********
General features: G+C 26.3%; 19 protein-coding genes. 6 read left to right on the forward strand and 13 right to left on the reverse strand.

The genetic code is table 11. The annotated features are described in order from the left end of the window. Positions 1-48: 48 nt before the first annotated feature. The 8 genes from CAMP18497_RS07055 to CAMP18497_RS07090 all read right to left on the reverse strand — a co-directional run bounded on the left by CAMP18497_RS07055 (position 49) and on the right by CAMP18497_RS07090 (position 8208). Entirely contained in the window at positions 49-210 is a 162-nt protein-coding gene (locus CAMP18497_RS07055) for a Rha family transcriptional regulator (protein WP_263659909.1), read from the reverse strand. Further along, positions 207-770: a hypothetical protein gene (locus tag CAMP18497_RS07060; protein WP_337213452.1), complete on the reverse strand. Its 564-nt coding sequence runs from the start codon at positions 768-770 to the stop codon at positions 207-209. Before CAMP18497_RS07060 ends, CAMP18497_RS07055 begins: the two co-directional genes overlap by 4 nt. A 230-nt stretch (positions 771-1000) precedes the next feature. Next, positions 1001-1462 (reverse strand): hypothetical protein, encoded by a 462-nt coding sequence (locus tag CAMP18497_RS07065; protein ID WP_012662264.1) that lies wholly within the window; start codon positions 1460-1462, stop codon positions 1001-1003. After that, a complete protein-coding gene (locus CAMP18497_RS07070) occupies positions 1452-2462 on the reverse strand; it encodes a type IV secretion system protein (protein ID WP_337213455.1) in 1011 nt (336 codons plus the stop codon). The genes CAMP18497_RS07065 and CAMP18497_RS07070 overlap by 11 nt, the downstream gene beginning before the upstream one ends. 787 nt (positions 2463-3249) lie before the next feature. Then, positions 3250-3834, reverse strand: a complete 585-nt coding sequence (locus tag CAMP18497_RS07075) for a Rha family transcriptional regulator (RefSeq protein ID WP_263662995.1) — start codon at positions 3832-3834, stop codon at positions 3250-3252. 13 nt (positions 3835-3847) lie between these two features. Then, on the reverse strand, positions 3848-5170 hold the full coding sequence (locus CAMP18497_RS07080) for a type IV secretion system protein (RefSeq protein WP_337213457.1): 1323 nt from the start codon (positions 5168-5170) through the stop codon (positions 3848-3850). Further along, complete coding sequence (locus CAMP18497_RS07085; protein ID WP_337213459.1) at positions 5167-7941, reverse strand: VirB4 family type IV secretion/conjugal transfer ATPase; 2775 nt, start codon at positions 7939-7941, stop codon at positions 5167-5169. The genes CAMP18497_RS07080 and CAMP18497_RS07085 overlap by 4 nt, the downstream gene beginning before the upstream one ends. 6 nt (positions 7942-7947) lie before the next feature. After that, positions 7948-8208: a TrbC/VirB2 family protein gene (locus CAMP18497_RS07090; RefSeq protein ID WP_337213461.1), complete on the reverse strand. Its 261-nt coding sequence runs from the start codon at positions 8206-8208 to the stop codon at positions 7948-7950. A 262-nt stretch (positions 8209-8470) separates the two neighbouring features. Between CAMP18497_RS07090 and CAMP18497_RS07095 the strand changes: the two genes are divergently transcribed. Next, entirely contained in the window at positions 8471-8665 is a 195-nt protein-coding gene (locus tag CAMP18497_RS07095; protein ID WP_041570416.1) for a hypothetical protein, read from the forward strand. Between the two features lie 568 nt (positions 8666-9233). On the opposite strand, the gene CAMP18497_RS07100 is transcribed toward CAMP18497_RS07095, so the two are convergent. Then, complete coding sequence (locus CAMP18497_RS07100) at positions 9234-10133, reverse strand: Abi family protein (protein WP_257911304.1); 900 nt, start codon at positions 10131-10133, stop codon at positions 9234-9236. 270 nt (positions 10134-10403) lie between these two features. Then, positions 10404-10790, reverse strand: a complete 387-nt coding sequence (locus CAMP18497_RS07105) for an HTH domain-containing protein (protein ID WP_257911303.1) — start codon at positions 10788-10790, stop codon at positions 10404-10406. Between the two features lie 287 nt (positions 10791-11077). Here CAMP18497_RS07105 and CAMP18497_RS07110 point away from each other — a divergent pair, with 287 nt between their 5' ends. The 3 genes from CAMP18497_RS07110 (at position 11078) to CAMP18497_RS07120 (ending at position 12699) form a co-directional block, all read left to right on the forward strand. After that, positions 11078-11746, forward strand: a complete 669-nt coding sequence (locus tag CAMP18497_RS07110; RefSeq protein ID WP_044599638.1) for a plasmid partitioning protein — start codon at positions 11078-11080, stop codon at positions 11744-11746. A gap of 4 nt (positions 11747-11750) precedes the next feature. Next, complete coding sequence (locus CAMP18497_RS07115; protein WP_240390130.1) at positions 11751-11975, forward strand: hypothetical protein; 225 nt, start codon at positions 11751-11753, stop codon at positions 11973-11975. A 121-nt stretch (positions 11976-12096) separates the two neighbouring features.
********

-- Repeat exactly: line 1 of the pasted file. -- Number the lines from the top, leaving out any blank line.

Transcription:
General features: G+C 26.3%; 19 protein-coding genes. 6 read left to right on the forward strand and 13 right to left on the reverse strand.